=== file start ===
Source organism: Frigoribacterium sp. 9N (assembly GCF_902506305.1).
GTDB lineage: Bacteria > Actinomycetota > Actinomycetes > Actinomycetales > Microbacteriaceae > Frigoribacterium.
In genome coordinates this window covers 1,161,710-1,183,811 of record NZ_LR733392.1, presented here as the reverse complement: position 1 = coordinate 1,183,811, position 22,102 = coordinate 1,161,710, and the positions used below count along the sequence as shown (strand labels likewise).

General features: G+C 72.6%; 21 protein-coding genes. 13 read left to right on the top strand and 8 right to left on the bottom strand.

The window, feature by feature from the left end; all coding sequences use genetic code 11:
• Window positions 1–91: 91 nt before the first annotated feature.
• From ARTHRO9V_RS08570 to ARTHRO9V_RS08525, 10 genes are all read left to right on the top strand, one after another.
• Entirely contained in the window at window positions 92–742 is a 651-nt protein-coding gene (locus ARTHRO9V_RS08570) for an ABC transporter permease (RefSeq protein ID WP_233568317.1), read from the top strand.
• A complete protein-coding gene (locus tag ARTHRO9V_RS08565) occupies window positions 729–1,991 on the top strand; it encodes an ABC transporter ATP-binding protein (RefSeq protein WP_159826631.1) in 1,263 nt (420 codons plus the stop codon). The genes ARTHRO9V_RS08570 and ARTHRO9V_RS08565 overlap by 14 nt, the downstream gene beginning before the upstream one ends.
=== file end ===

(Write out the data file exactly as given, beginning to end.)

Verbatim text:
Source organism: Frigoribacterium sp. 9N (assembly GCF_902506305.1).
GTDB lineage: Bacteria > Actinomycetota > Actinomycetes > Actinomycetales > Microbacteriaceae > Frigoribacterium.
In genome coordinates this window covers 1,161,710-1,183,811 of record NZ_LR733392.1, presented here as the reverse complement: position 1 = coordinate 1,183,811, position 22,102 = coordinate 1,161,710, and the positions used below count along the sequence as shown (strand labels likewise).

General features: G+C 72.6%; 21 protein-coding genes. 13 read left to right on the top strand and 8 right to left on the bottom strand.

The window, feature by feature from the left end; all coding sequences use genetic code 11:
• Window positions 1–91: 91 nt before the first annotated feature.
• From ARTHRO9V_RS08570 to ARTHRO9V_RS08525, 10 genes are all read left to right on the top strand, one after another.
• Entirely contained in the window at window positions 92–742 is a 651-nt protein-coding gene (locus ARTHRO9V_RS08570) for an ABC transporter permease (RefSeq protein ID WP_233568317.1), read from the top strand.
• A complete protein-coding gene (locus tag ARTHRO9V_RS08565) occupies window positions 729–1,991 on the top strand; it encodes an ABC transporter ATP-binding protein (RefSeq protein WP_159826631.1) in 1,263 nt (420 codons plus the stop codon). The genes ARTHRO9V_RS08570 and ARTHRO9V_RS08565 overlap by 14 nt, the downstream gene beginning before the upstream one ends.